CENTRAL BUILDINGS.


In this old picture the bus station had already been built, but the bus park, which much later became the Market Cross development was still a paddock with rocks and many trees. The old elm and chestnut trees on the left have long since been felled. The bus parked outside the office was probably one of the yellow buses with solid tyres known affectionately as "The Yellow Perils"

The shops seemed to remain the same for many years, but now in 2002 there have been many changes. Lawson's was still a chemist shop in my youth, it then became Boot's then Dowries, now it is the Information Centre. Next door was Mackereth's ladies gowns and mantles and haberdashery. One could buy anything there, Mrs Mackereth and her daughter Margaret had a huge drawer of odd buttons and we could "root" about among them until we found something suitable. Johnny Longmire's confectionary shop was next, then Bruce Squires fancy goods and fishing tackle, with emphasis on the fishing tackle. Bruce was a large tweed clad gentleman, and he was a real gentleman, but abdominally rude to anyone not interested in, or knowledgeable about the art of fishing. He would only serve customers he liked or took to.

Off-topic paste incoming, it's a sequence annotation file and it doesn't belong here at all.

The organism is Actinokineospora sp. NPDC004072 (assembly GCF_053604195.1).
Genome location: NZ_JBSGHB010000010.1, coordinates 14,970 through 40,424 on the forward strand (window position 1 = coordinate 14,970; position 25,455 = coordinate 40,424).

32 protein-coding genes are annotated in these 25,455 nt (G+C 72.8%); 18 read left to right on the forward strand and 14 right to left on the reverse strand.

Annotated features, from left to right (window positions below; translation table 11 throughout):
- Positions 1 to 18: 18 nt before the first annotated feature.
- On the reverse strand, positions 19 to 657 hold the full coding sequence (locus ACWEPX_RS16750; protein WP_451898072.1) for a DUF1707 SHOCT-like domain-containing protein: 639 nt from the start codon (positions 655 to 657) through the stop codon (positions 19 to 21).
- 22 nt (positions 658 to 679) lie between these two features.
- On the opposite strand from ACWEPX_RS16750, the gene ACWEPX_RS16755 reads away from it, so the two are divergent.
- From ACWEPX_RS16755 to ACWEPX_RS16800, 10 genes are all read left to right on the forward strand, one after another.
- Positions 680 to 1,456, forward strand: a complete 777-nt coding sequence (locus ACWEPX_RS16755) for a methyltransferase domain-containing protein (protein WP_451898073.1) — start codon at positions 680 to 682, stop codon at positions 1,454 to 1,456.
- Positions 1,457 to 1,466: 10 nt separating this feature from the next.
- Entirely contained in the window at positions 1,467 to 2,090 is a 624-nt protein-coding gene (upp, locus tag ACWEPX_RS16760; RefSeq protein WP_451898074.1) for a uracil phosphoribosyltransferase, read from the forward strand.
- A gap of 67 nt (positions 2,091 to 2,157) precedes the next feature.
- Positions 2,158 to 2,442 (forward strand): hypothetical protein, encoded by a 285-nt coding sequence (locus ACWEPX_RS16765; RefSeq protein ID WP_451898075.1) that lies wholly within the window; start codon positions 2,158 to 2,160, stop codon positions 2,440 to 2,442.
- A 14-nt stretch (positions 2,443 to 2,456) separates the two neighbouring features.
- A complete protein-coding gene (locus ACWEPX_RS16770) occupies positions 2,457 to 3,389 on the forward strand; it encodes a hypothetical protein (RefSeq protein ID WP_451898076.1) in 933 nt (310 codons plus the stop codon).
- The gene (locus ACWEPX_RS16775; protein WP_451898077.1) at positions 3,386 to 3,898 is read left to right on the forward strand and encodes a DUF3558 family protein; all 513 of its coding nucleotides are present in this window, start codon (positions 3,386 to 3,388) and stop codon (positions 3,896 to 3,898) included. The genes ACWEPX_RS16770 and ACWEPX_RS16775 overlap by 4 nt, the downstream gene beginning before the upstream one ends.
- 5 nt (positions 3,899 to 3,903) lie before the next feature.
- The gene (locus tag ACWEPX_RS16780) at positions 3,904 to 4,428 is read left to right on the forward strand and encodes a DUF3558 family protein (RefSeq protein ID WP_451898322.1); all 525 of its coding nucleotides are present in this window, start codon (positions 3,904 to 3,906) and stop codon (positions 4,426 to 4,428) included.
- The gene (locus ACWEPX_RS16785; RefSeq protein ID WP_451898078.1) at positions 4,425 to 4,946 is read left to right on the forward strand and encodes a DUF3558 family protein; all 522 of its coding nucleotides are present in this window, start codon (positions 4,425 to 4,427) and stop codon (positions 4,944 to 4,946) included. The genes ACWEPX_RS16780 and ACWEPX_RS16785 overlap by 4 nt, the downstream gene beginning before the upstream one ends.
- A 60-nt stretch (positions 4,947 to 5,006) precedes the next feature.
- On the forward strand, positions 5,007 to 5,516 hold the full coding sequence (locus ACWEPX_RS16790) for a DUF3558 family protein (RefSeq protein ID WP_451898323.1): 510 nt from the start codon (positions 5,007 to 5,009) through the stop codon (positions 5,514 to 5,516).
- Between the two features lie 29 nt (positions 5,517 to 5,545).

Below him was the magic toy shop where we always chose the Christmas toys we hoped to receive on Christmas morning. Not the huge choice afforded to the children of today, but a wonderland for us. Next came Bone's the greengrocer, then Mackereth's gentlemen's outfitters, brother of the other Mr Mackereth. The present book shop was a fish shop, Crossland and Backhouse, often known as Crosspatch and Backchat, and the final shop was Rushforth's china shop. All useful village shops before the multitude of gift shops and now outdoor clothing shops.